After a quick color bars demo from the last time, today we will get something to show up on the screen.

Image of circuit board

Steps to do:

  • assemble the hardware (done!)
  • understand the required timing & picture encoding (done!)
  • appropriately configure the control registers
  • feed image data to the chip
  • see it on the screen!

CS4954 register settings

Unlike image generation, which is done by the FPGA, configuration of the CS4954 internal registers is achieved over I2C by an application processor.

The configuration is, in fact, quite easy:

  • CONTROL_0: Set CCIR565=1, IN_MODE=1, CBCR_UV=1 and clear all other bits
  • CONTROL_4: Set COMDAC_PD=0, leave default values of other bits
  • CONTROL_5: Set EN_COM=1, LOW_IMP=1, leave default values of other bits

(Default values assumed for all other registers)

FPGA implementation

To implement code generation in an FPGA, we will need to build up a few functional blocks:

  • BT.656 stream encoder
  • Picture/pattern generator
  • A top-level module to wire everything up

Stream encoder

We would like to encapsulate the somewhat messy synchronization timing, therefore the stream encoder will need to keep track of all the timing. It has to know where a new field/scanline begins and it needs to emit the synchronization words. Ultimately, we will get away with a bunch of state machines and a few timing registers. The RTL entity (we will use Verilog) can be parametrized to allow, for example, PAL mode operation (which differs from NTSC in the frame rate, number of lines and number of cycles per line).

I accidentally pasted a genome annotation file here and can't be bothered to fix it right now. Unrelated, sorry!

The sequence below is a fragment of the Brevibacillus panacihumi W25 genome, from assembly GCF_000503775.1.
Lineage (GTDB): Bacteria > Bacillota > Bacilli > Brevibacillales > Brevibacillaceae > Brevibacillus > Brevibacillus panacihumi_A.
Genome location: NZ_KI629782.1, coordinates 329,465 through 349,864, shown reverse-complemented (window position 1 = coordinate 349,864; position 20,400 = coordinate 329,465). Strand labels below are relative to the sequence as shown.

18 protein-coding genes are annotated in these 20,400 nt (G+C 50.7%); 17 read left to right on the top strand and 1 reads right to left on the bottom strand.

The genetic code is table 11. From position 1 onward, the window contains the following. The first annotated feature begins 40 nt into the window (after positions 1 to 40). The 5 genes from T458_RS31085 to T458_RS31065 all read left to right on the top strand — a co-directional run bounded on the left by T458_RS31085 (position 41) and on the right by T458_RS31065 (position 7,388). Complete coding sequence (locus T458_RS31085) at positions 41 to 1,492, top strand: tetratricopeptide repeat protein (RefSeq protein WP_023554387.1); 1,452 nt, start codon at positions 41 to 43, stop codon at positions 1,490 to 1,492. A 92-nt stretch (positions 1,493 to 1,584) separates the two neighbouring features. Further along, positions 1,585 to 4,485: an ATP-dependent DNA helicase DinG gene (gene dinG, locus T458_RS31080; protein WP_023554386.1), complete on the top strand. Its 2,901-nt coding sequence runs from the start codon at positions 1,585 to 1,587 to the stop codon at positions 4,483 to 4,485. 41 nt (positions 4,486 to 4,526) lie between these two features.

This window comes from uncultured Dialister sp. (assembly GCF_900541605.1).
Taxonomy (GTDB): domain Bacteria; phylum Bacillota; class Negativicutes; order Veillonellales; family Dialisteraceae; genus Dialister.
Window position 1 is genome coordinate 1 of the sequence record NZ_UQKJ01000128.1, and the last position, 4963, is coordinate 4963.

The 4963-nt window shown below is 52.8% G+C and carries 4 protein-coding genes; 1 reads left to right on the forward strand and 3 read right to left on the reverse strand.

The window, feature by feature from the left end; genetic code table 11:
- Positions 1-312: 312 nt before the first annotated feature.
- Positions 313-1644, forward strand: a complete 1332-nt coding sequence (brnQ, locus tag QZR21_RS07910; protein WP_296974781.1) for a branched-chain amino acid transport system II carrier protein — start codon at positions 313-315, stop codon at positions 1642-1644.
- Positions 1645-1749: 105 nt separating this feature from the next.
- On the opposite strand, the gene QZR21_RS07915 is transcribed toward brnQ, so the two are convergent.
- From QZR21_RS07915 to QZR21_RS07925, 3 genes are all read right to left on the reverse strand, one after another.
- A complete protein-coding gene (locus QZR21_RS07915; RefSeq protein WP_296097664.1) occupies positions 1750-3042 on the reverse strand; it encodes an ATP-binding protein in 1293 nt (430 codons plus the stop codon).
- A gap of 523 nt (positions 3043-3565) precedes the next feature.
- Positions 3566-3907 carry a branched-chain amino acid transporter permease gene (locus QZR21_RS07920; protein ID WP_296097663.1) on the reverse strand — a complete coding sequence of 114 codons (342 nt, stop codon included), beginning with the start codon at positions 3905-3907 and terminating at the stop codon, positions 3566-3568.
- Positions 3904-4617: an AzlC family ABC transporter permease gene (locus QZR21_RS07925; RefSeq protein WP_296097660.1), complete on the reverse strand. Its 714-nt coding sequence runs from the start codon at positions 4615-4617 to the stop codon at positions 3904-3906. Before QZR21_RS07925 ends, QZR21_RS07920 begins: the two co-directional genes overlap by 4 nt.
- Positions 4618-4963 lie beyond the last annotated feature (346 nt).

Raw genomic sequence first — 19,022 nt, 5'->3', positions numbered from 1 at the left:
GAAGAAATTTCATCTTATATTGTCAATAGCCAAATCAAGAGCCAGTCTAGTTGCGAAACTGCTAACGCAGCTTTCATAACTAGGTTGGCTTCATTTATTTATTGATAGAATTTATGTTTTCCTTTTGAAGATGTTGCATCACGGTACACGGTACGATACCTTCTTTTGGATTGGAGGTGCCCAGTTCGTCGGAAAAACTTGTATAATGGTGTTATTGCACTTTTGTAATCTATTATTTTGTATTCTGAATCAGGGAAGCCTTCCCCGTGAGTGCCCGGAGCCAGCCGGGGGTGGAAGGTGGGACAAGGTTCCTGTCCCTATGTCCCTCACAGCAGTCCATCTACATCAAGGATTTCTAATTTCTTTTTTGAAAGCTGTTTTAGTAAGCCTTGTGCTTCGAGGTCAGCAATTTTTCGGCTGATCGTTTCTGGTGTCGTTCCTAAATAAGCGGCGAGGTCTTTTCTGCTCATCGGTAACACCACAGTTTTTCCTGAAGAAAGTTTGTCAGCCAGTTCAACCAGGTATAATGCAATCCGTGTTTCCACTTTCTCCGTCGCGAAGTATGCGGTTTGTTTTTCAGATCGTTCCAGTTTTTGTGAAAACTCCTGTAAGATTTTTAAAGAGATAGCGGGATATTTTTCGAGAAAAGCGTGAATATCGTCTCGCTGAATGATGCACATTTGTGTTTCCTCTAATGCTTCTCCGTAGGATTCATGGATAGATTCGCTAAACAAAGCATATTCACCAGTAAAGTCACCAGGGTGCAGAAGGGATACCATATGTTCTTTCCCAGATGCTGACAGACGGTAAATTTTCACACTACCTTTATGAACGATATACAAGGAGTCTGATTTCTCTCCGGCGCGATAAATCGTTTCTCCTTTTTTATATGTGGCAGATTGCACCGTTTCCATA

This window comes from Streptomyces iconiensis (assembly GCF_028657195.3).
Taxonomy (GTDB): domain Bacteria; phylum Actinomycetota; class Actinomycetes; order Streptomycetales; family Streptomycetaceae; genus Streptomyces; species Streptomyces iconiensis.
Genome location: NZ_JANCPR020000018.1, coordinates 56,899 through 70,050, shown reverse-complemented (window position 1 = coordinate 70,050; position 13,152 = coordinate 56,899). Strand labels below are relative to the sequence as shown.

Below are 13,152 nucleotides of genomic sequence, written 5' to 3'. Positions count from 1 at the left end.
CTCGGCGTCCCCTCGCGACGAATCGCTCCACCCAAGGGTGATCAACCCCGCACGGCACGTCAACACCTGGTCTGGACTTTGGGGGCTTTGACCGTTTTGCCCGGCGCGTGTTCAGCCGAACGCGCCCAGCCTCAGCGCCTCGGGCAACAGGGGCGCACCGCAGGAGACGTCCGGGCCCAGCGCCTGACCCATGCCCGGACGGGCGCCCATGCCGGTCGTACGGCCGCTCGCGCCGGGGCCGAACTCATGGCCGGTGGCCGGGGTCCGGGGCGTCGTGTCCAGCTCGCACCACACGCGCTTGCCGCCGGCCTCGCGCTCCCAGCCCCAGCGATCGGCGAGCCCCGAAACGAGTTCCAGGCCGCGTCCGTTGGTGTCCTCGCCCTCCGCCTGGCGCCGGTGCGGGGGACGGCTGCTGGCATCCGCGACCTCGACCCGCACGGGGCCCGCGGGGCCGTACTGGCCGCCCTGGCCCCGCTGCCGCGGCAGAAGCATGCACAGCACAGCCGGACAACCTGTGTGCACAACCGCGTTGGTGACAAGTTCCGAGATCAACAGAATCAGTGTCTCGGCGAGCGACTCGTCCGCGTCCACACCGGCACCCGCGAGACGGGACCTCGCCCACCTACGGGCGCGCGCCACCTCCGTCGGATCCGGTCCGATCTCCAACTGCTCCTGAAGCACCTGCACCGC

Picture generator

The question is, what to show on the screen? The CS4954 datasheet gave me an idea: since the colors used for the built-in color bar generator are described in the datasheet, why not begin by trying to replicate this simple test pattern?

Color Y Cb Cr R G B
white 167 0 0 176 176 176
yellow 156 -84 14 185 185 -6
cyan 138 28 -84 8 199 199
green 127 -56 -70 18 208 16
magenta 110 56 70 221 31 222
red 99 -28 84 231 39 40
blue 81 84 -14 53 54 245
black 70 0 0 63 63 63

The color bars as specified in the datasheet, which lies about Cb and Cr being encoded in two's complement; in fact, they are encoded with an offset of 128, which eliminates the negative values. Corresponding RGB colors added by me.